Table 1: Clinical characteristics of the study population.
2.2.2. Study Procedures

Study participants were asked about present or past history of ophthalmic disorders, surgery, ocular medication, and family history of cataract and glaucoma. The ophthalmic examination included a determination of visual acuity, fundus photography (Trc-50X camera; Topcon Corp. Tokyo, Japan; with 1024 1024 pixel CV-1000 back-piece, AngioVision 1000; MediVision, Yokneam Illit, Israel), and ophthalmoscopy. Image analysis was made of 60-degree digital grey-scale (red-free) fundus photographs centred on the optic disc or macula. A green filter for red-free photographs was used to enhance the sharpness and contrast of the blood column in the vessels. Retinal vessel diameters were measured using a Danish custom-developed semiautomatic computer algorithm [22]. According to international standards (Vessel Measurement System, IVAN protocol, version 2, University of Wisconsin) [23], retinal vessel diameters were measured in 60° digital grey-scale (red-free) fundus photographs. We tested the IVAN software against our own custom-developed software in twenty red-free fundus photographs. Absolute distances were calculated assuming a uniform vertical optic disc diameter of 1800 µm. A standard grid containing three concentric circles was placed on the images. The inner circle demarcated an average optic disc (circle was placed manually), the middle circle demarcated 0.5 disc diameters (DD) from the outer rim of the optic disc, and the outer circle demarcated 1.0 DD from the outer rim of the optic disc. The program identified the six largest arteries and the six largest veins and calculated the central retinal artery equivalent (CRAE) and the central retinal vein equivalent (CRVE) according to the formulas described by Knudtson et al. [24]. The grader then identified arteries and veins between the outer two circles, using red and blue lines, respectively, to delineate the borders of the blood vessels, which were defined, in this context, as the edges of the blood column the vessel wall being translucent. Vessel diameters were expressed as CRAE and CRVE and were measured in micrometres [25] at the baseline examination.

2.3. Follow-Up of Study Participants
2.3.1. Registers

The participants’ unique personal identification number was linked to the Danish Civil Registration System, to the National Patient Registry, and to the Danish Register of Causes of Death for vital status and cause of death. IHD was defined as either admission to hospital (inpatient or outpatient) or causes of death with ICD-8 codes 410–414 and ICD-10 codes I20–I25 or surgery codes 300.09–304.99 and KFNC-KFNH (since 1996; bypass, recanalization, or reconstruction of coronary arteries). Stroke events were defined as admission to hospital (inpatient or outpatient) or causes of death with ICD-8 codes 430–434 + 436 and ICD-10 codes I60–I64 + I69. The following codes covered noncardiovascular mortality: C00–C97 (cancer), F00–F03 (dementia), J15–J19 (pneumonia), J30–J98 (chronic respiratory disease), or K72 (acute and subacute hepatic failure) and the remaining codes (other).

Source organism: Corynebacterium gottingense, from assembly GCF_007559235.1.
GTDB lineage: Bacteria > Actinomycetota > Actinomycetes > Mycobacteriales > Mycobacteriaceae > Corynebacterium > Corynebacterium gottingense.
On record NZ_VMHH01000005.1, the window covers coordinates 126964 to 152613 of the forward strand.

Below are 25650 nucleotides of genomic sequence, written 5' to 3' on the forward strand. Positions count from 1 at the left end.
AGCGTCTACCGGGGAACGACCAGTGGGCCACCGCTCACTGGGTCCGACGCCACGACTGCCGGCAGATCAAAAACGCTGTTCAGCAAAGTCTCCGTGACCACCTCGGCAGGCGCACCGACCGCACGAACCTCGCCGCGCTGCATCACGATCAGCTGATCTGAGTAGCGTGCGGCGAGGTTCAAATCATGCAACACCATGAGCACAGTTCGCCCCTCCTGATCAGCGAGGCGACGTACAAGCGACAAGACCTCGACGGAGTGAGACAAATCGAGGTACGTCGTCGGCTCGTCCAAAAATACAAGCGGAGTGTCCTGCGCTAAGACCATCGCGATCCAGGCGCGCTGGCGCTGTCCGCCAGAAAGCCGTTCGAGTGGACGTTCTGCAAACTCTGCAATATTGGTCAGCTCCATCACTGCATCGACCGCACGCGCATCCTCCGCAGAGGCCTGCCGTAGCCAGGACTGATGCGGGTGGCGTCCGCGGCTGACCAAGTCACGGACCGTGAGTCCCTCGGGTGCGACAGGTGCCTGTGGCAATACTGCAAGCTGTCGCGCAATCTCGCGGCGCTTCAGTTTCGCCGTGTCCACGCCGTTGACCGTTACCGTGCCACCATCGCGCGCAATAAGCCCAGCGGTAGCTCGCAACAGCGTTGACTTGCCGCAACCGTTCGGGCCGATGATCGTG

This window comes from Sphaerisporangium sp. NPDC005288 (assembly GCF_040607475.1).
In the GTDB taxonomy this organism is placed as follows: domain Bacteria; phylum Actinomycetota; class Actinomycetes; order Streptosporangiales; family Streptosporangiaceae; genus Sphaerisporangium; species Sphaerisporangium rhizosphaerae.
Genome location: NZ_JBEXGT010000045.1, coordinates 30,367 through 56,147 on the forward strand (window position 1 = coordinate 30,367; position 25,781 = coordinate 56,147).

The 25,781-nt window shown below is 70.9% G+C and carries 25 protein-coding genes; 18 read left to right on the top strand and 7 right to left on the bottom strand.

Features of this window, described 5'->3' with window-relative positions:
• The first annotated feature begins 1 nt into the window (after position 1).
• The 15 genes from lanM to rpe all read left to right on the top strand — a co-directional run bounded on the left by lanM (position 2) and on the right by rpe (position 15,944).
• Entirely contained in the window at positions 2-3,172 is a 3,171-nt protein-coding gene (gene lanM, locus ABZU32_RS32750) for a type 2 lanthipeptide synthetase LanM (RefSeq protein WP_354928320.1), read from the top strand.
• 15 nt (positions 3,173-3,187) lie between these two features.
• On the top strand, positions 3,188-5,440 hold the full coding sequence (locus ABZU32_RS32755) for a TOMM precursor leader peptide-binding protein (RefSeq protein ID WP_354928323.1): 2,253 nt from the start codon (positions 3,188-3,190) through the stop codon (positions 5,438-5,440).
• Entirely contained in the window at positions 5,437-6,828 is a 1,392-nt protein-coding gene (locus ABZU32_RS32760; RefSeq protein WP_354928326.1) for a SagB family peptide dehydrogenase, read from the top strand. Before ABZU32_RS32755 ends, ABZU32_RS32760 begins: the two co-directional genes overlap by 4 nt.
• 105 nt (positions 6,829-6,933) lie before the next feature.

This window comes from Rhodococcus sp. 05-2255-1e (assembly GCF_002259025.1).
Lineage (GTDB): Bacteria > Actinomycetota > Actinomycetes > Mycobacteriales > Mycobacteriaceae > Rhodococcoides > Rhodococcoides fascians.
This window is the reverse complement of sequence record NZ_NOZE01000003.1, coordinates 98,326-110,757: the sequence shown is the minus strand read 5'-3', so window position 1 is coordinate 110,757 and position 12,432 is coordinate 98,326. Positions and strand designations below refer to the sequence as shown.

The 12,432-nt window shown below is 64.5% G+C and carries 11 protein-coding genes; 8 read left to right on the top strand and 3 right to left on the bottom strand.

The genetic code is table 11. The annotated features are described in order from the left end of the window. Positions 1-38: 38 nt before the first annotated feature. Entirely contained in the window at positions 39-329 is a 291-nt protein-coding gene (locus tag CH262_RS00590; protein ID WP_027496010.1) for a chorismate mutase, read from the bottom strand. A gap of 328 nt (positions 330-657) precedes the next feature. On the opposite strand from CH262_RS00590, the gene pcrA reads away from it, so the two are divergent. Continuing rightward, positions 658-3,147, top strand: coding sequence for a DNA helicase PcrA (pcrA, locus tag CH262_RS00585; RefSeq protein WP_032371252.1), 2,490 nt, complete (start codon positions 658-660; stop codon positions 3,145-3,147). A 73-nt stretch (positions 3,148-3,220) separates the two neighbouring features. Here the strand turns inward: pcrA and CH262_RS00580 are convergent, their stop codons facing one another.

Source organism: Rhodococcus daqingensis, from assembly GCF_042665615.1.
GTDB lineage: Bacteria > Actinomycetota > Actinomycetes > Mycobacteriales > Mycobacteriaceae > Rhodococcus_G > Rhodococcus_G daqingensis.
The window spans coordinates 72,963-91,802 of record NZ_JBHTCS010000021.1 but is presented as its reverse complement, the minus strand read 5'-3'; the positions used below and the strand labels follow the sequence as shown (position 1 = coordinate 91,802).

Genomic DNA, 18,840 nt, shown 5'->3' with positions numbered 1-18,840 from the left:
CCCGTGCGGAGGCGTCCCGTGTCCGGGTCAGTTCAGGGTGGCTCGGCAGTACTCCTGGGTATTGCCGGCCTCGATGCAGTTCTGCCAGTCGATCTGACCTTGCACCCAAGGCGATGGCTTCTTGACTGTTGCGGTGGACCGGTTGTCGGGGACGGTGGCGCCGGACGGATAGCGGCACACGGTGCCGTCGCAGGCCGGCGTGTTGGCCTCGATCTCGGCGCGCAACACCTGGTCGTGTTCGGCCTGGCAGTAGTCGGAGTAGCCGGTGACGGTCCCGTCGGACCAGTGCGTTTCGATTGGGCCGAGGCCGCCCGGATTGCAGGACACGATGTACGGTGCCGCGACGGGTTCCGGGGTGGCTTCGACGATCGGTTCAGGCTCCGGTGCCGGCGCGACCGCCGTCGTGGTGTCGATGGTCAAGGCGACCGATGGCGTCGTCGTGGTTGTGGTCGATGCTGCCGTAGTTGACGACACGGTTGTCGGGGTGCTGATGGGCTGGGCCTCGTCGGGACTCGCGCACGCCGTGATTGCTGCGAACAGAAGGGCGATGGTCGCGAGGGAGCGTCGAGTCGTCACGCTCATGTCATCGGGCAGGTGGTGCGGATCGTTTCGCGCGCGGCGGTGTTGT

Participants were followed up from date of study entry until date of death, up till the 31st of December 2013.

3. Statistics

The PRECARD values are expressed in % unit and were not normally distributed. We therefore transformed the PRECARD values with the natural logarithm (ln).

Associations of retinal vessel diameters with the estimated 10-year absolute risk of IHD at 60 years (PRECARD score) were analyzed using univariate linear regression analyses. Relations between retinal vessel diameters and individual risk factors for IHD were analyzed using multiple linear regression. First, each risk factor was modeled separately to analyze the relationship of each risk factor with CRAE and CRVE. When high colinearity was found for an independent variable in a regression model with several independent variables (Variance Inflation Factor > 5), this variable was removed from the regression model. We used multiple linear regression analyses with backward variable selection. Step was to include all the variables that were significant in unadjusted analyses (age, systolic blood pressure, total cholesterol, HDL cholesterol, smoking, diabetes, HbA1c, fasting p-glucose, 2-hour OGTT p-glucose, BMI, and weight). Step was to remove the variable with the highest value and to run the model once more. Step was to repeat step until all the remaining variables were significant.